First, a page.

“I know.” Her eyes smiled again. “You are a woman now. Go to Paris. Forget about that loser and do all the things I wanted to do, and did while you’re there!”
Her lips couldn’t help but blush and giggle. She tried so hard to use all the words and phrases of her friends. Like any Korean Grandmother, she always said what was on her mind, unfiltered. If she thought you gained a few pounds over the winter, she told you. But she loved her for all those reasons. Seeing her grow more frail every year, broke my heart.
“Now, don’t tell me know. I bought these tickets for you. I want you take my journal, photos, and letters and tell me about how the places changed since I’ve been there.” Her small fingers squeezed mine. “And most of all Eun-ya. Go there, get lost, and don’t wait for some man to make you happy. Your mother would tell you that most of the time they make you anything but happy but we still love them anyway. Find out who you are. Sometimes, going on someone else’s journey will help you find your own path in life.”
She knew the eyes of my grandmother had more secrets that she told me. She never explained why she sat under the moonlight on April Fools Day and finished a bottle of wine from some small restaurant in Paris. The owner sent her a bottle every year from his vineyard. Mother never knew either. No one said anything to her and didn’t bother to wake her up the next morning. She looked at her Halmoni and felt like the most special girl in the world again. How many times had she understood, when her mother hadn’t. It was like they were born the same person. Maybe that’s why she bought her the tickets.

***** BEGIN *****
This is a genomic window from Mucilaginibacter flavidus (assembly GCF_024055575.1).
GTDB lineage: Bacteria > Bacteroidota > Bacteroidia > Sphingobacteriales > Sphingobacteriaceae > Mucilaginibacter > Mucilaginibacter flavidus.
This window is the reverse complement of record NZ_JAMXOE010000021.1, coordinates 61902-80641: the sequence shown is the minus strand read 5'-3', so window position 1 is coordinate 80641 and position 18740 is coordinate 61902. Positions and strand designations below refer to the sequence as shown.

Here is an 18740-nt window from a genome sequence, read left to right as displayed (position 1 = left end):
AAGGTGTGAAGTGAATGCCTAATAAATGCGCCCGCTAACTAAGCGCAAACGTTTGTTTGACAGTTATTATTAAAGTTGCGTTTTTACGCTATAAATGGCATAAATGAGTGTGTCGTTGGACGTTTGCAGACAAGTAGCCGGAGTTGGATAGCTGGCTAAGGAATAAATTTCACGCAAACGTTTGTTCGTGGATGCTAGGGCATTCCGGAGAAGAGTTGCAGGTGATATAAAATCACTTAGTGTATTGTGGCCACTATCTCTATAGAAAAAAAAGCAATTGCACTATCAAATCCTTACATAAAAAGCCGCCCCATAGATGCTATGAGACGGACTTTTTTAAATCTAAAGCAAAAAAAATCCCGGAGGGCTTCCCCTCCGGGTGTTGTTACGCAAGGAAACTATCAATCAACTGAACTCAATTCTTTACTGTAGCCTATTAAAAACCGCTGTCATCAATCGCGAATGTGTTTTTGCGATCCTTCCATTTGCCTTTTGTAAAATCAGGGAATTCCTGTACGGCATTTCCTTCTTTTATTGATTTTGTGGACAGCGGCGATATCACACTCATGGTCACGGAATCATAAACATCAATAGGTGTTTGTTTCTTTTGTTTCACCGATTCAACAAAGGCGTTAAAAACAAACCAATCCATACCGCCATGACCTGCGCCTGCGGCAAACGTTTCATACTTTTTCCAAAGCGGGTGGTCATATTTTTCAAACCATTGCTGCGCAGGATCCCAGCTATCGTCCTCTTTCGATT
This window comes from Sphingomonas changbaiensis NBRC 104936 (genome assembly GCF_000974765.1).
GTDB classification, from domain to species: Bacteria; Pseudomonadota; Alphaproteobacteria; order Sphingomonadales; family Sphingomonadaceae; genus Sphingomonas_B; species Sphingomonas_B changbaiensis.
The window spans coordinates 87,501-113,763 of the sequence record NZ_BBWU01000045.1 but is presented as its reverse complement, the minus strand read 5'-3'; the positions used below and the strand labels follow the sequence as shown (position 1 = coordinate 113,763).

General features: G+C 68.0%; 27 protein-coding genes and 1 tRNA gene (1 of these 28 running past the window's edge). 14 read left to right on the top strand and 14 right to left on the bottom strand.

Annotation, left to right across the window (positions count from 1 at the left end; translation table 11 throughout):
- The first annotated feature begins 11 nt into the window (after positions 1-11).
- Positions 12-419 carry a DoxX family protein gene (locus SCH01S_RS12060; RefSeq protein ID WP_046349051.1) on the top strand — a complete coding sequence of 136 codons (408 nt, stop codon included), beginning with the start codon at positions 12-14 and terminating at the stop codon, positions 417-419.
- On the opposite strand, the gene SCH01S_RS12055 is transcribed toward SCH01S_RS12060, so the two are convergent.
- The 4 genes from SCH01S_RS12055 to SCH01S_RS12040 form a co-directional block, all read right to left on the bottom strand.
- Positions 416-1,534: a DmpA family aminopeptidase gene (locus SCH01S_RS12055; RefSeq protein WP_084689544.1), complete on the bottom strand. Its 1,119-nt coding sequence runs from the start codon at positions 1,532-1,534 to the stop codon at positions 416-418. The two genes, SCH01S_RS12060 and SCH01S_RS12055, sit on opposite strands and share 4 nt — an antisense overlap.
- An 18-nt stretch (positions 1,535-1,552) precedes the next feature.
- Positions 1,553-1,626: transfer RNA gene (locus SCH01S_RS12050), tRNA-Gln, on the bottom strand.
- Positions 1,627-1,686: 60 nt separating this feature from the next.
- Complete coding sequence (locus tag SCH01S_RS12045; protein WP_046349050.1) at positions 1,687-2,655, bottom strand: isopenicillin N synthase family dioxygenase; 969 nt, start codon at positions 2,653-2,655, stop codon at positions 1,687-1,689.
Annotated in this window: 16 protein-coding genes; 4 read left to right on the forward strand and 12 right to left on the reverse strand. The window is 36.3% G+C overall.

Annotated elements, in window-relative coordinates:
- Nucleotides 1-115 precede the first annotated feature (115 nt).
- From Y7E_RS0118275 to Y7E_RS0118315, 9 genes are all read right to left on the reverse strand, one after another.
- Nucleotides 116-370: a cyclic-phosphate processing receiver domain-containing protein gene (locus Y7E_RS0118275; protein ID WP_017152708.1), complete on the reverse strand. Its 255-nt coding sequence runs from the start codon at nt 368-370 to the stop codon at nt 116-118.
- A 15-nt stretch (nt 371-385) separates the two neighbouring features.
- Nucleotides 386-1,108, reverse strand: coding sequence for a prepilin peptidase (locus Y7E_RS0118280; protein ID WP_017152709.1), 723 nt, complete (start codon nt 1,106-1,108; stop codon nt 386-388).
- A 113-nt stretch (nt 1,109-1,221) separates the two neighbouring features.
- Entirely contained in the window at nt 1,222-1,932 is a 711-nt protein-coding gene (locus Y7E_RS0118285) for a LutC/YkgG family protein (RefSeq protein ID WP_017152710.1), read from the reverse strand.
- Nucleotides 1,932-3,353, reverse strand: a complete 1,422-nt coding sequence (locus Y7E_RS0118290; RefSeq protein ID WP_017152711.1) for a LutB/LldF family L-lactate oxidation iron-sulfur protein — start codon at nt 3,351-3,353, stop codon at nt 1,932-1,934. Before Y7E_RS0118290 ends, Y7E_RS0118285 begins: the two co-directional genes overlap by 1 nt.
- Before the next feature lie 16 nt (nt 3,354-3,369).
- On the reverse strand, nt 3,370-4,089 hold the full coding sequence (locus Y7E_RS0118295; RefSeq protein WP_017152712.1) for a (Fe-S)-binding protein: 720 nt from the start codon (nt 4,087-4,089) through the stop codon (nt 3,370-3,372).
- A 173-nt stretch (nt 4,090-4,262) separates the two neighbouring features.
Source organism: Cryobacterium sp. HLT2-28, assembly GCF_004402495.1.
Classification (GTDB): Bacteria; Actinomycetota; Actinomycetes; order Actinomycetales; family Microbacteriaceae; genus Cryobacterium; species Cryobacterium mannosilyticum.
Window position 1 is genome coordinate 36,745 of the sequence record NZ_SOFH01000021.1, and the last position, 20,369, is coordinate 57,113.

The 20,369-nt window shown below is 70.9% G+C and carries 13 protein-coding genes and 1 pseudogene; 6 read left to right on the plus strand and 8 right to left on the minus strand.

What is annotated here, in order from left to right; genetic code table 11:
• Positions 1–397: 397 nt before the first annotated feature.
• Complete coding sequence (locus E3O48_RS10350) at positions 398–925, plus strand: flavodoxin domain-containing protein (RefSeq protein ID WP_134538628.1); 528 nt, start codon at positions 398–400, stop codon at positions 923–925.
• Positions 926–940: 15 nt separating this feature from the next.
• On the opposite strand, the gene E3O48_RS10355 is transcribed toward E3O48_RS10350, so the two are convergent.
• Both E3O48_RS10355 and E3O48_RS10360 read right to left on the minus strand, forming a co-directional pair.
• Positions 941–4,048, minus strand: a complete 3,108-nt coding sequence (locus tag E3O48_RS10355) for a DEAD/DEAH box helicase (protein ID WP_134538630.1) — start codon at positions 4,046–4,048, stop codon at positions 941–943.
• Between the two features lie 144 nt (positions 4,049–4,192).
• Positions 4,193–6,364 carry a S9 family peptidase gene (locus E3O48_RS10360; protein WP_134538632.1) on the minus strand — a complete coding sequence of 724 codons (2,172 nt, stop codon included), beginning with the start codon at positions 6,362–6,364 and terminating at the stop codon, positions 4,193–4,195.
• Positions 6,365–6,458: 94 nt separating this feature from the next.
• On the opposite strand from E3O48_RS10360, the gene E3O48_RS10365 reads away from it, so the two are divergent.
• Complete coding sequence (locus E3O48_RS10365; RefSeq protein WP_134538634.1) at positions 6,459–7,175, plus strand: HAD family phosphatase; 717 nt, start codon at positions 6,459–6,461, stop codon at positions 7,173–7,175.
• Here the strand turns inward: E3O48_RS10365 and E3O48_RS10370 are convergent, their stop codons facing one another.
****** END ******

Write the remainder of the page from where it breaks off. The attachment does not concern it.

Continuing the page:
“I was like you once. Lost. But Christophe helped me understand what I really wanted out of life.” She looked over her cup. “I remember, I stood there in the crowd of travelers. All of them seemed to know where they were going, except for me. Then, I looked up and there he was. His brown eyes met mine and I felt his smile all the way to my toes. I never really saw him until that moment.” When she smiled up again, she looked like that young woman in the train station again. “Go, Eun-ya. Stand there and listen for me. Maybe you will find what you’re looking for.”
Her lips smiled slowly as I let out a breath. “1, 2, 3 -“. Her eyes opened at the arriving train. She waited and her heart dipped a little. No Christophe waited for me. “Oh, Halmoni! Why did you have to fill me with your stories.”
She was about to turn away when she heard his voice in my right ear.
“Good morning. And what adventure are you on for your grandmother today?”